#SocialMedia WhatsTrending at the BBC


One of the many advantages of being in MediaCityUK is our proximity to the media and anchor tenant the BBC. This happy juxtaposition occasionally throws up a real gem of an opportunity and #SocialMediaWhatsTrending was one such, in the form of a one day conference.

It brought together a series of panels and speeches that only a broadcaster of the BBC’s weight and stature could manage. It was also the first time I’ve seen Google Glass in the flesh on the face of New York based Vice Journalist Tim Pool (should that be in the ‘glass and metal’?). There were about 500 people in attendance – perhaps a quarter were BBC employees, most others by invitation. The wealth of expertise gathered on stage was truly extraordinary; BBC Radio 1 Controller Ben Cooper, Matt Cooke from Google+, Newsnight Editor Ian Katz, Football Focus presenter Dan Walker, Anna Dobbs Channel 4 Head of Online, Tim Gatt of ITV News, Luke Lewis BuzzFeed UK Editor, James Everton of Hits Radio, Alex Miller and Tim Pool of Vice. This feels like quite a list but I’ve missed out most of the talent. The full programme is here.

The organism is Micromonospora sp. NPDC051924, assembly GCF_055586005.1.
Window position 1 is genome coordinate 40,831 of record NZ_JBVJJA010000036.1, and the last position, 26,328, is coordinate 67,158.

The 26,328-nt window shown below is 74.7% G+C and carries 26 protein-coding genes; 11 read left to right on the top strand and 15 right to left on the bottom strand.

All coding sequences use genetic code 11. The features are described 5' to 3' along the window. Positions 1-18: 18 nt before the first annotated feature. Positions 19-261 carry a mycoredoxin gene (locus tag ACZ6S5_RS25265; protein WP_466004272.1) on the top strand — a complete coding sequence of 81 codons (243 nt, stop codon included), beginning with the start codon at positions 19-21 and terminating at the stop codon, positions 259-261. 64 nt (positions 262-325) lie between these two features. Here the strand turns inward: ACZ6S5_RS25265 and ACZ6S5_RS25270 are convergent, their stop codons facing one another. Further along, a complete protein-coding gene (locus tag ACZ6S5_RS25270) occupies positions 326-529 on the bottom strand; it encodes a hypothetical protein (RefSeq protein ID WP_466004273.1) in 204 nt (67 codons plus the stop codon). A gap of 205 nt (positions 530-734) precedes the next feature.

The day opened a window onto the ways in which many media channels and programmes are continuing to evolve in a dramatic fashion through the use of social tools and channels. This was insight from the coal face and the pace and diversity of change is extraordinary. This wasn’t just a catalogue of social strategies from programme makers, the sessions also tackled difficult questions such as the line between content and marketing. The decline in radio listening for example is widely being tackled by radio stations producing video content. So is this still radio? It was fascinating also to hear Philippa Law of The Guardian explaining how the news organisation uses the social network accounts of content suppliers to test the veracity of their stories, photography is also reverse searched to ensure it hasn’t just been grabbed from the net.

The day straddled, music, sport, hard news and more. If anything the event had more content than can be consumed in a day and there were two streams running throughout. Happily the sessions will all be shared online. Check the BBC Academy College of Journalism website, the should be uploaded next week.

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